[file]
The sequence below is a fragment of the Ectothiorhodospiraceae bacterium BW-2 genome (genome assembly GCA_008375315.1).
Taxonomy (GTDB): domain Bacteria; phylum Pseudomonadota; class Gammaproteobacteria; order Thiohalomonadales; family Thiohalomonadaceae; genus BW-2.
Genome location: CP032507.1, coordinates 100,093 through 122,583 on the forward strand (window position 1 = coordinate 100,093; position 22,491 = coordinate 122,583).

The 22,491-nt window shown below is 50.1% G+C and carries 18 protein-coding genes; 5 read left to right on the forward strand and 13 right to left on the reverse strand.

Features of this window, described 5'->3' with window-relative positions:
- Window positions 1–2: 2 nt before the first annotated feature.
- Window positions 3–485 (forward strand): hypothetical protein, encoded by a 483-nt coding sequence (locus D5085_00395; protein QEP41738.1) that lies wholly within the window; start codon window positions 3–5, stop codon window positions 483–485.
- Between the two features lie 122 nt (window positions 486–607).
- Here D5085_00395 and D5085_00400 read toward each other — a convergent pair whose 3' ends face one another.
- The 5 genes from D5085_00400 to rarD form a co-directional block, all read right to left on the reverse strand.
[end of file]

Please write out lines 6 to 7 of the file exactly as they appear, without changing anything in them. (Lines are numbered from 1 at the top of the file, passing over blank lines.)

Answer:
- Window positions 1–2: 2 nt before the first annotated feature.
- Window positions 3–485 (forward strand): hypothetical protein, encoded by a 483-nt coding sequence (locus D5085_00395; protein QEP41738.1) that lies wholly within the window; start codon window positions 3–5, stop codon window positions 483–485.